The demand for storage is continuing to grow exponentially and all predictions suggest it will continue to expand at a very aggressive rate for the foreseeable future. To effectively protect a file system in the multi-petabyte size range requires an extensive use of multiple data availability and data protection technologies.
In tandem with this trend, the demand for ways to protect and manage that storage also increases. Today, several strategies for data protection are available and in use. If data protection is perceived as a continuum, at the beginning lies high availability. Without high availability technologies such as drive, network and power redundancy, data loss and its subsequent recovery would be considerably more prevalent.
Technologies like replication, synchronization and snapshots, in addition to traditional NDMP-based backup, are mainstream and established within the data protection realm. Snapshots offer rapid, user-driven restores without the need for administrative assistance, while synchronization and replication provide valuable tools for business continuance and offsite disaster recovery.
Some of these methods are biased towards cost efficiency but have a higher risk associated with them, and others represent a higher cost but also offer an increased level of protection. Two ways to measure cost versus risk from a data protection point of view are:
- Recovery Time Objective (RTO): RTO is the allotted amount of time within a Service Level Agreement (SLA) to recover data.
For example, an RTO of four hours means data must be restored and made available within four hours of an outage.
- Recovery Point Objective (RPO): RPO is the acceptable amount of data loss that can be tolerated per an SLA.
With an RPO of 30-minutes, this is the maximum amount of time that can elapse since the last backup or snapshot was taken.
The following chart illustrates how the core components of the Isilon data protection portfolio align with the notion of an availability and protection continuum and associated recovery objectives.
OneFS’ NDMP solution, at the high end of the recovery objective continuum, receives a number of feature and functionality enhancements in OneFS 8.2. These include:
NDMP Redirector and Throttler
CPU usage management for NDMP backup and restore operations
ComboCopy for CloudPools
More options for CloudPools files backup
Fiber channel/ethernet controller
2-Way NDMP solution for Gen 6 Isilon nodes
NDMP is an open-standard protocol that provides interoperability with leading data-backup products and Isilon supports both NDMP versions 3 and 4. OneFS also provides support for both direct NDMP (referred to as 2-way NDMP), and remote NDMP (referred to as 3-way NDMP) topologies.
In the remote, 3-way NDMP scenario, there are no fibre channel connectors present in the Isilon cluster. Instead, the DMA uses NDMP over the LAN to instruct the cluster to start backing up data to the tape server - either connected via Ethernet or directly attached to the DMA host. In this model, the DMA also acts as the Backup/Media Server.
During the backup, file history is transferred from the cluster via NDMP over the LAN to the backup server, where it is maintained in a catalog. In some cases, the backup application and the tape server software both reside on the same physical machine.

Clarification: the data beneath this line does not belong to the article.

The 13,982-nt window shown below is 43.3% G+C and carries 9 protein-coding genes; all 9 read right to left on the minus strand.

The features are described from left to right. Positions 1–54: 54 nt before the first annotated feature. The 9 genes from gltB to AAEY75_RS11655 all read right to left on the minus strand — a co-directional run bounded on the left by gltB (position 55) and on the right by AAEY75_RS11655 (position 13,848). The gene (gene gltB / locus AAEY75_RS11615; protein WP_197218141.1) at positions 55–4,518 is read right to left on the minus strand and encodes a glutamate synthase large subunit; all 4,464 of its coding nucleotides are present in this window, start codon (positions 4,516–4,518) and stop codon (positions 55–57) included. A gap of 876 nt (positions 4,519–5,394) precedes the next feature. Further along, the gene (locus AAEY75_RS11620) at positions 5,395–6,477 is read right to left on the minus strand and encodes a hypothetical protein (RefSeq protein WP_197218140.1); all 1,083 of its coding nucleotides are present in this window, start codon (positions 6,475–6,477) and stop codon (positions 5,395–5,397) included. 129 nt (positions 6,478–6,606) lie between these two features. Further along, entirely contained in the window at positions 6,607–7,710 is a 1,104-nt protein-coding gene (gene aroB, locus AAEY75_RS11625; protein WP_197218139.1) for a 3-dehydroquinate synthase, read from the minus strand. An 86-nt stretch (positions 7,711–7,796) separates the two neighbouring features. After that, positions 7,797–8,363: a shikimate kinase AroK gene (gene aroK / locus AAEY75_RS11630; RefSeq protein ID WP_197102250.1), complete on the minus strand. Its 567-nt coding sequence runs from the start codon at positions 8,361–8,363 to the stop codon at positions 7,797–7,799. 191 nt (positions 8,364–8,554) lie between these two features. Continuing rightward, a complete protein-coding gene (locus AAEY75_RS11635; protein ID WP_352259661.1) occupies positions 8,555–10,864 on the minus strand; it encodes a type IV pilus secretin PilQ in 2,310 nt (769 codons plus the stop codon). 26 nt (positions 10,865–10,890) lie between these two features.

Direct, 2-way NDMP is typically the more efficient of the two models and results in the fastest transfer rates. Here, the data management application (DMA) uses NDMP over the Ethernet front-end network to communicate with the Isilon cluster.
On instruction, the cluster, which is also the NDMP tape server, begins backing up data to one or more tape devices which are attached to it via Fibre Channel.
The DMA, a separate server, controls the tape library’s media management. File History, the information about files and directories, is transferred from the cluster via NDMP to the DMA, where it is maintained in a catalog.
Prior to 8.2, 2-way NDMP typically involved running the NDMP sessions primarily on dedicated Backup Accelerator (BA) nodes within a cluster. However, the BA nodes required that the cluster use an Infiniband, rather than Ethernet, backend.
OneFS 8.2 now enables a Fibre Channel HBA (host bus adapter) to be installed in Isilon Gen6 storage nodes with an Ethernet backend to support 2-way NDMP to tape devices and VTLs. The FC card itself is a hybrid 4-port (2 x 10GbE & 2 x 8Gb FC) HBA. These HBAs are installed in a paired configuration, meaning a Gen 6 chassis will contain either two or four cards per chassis. When installed, a hybrid card will replace a node’s front-end Ethernet NIC and is supported on new Gen 6 hardware, plus legacy Gen 6 nodes via an upgrade process.
There are several tools in OneFS to facilitate information gathering and troubleshooting of the hybrid HBAs:
Provides general system status.
Standard UNIX command for controlling tape devices.
Standard UNIX command for controlling media changers.
Used to gather configuration information.
For example, the following syntax can be used to quickly verify is tape devices are present on a cluster:
# camcontrol devlist
<STK L180 0306> at scbus1 target 5 lun 0 (pass23,ch0)
<IBM ULTRIUM-TD5 8711> at scbus1 target 5 lun 1 (sa0,pass24)
<IBM ULTRIUM-TD5 8711> at scbus1 target 5 lun 2 (sa1,pass25)
<IBM ULTRIUM-TD5 8711> at scbus1 target 5 lun 3 (sa2,pass26)
<IBM ULTRIUM-TD5 8711> at scbus1 target 5 lun 4 (sa3,pass27)
<IBM ULTRIUM-TD5 8711> at scbus1 target 5 lun 5 (sa4,pass28)
<IBM ULTRIUM-TD5 8711> at scbus1 target 5 lun 6 (sa5,pass29)
<IBM ULTRIUM-TD5 8711> at scbus1 target 5 lun 7 (sa6,pass30)
<IBM ULTRIUM-TD5 8711> at scbus1 target 5 lun 8 (sa7,pass31)
<IBM ULTRIUM-TD5 8711> at scbus1 target 5 lun 9 (sa8,pass32)
<IBM ULTRIUM-TD5 8711> at scbus1 target 5 lun a (sa9,pass33)
<STK L180 0306> at scbus1 target 6 lun 4 (pass34,ch1)
<IBM ULTRIUM-TD3 8711> at scbus1 target 6 lun 5 (sa10,pass35)
<IBM ULTRIUM-TD3 8711> at scbus1 target 6 lun 6 (sa11,pass36)
<IBM ULTRIUM-TD3 8711> at scbus1 target 6 lun 7 (sa12,pass37)
<IBM ULTRIUM-TD3 8711> at scbus1 target 6 lun 8 (sa13,pass38)
<IBM ULTRIUM-TD3 8711> at scbus1 target 6 lun 9 (sa14,pass39)
<IBM ULTRIUM-TD3 8711> at scbus1 target 6 lun a (sa15,pass40)
<IBM ULTRIUM-TD3 8711> at scbus1 target 6 lun b (sa16,pass41)
<IBM ULTRIUM-TD3 8711> at scbus1 target 6 lun c (sa17,pass42)
<IBM ULTRIUM-TD3 8711> at scbus1 target 6 lun d (sa18,pass43)
<IBM ULTRIUM-TD3 8711> at scbus1 target 6 lun e (sa19,pass44)
<HP Ultrium 5-SCSI I6RZ> at scbus1 target 12 lun 0 (sa20,pass45)
<HP Ultrium 5-SCSI I6RZ> at scbus1 target 13 lun 0 (sa21,pass46)
<HP Ultrium 5-SCSI I6RZ> at scbus1 target 14 lun 0 (sa22,pass47)
<HP Ultrium 5-SCSI I6RZ> at scbus1 target 15 lun 0 (sa23,pass48)
<QUANTUM Scalar i500 681G> at scbus1 target 15 lun 1 (pass49,ch2)
In this case, the presence of ‘sa’ devices in the output confirms the presence of tapes.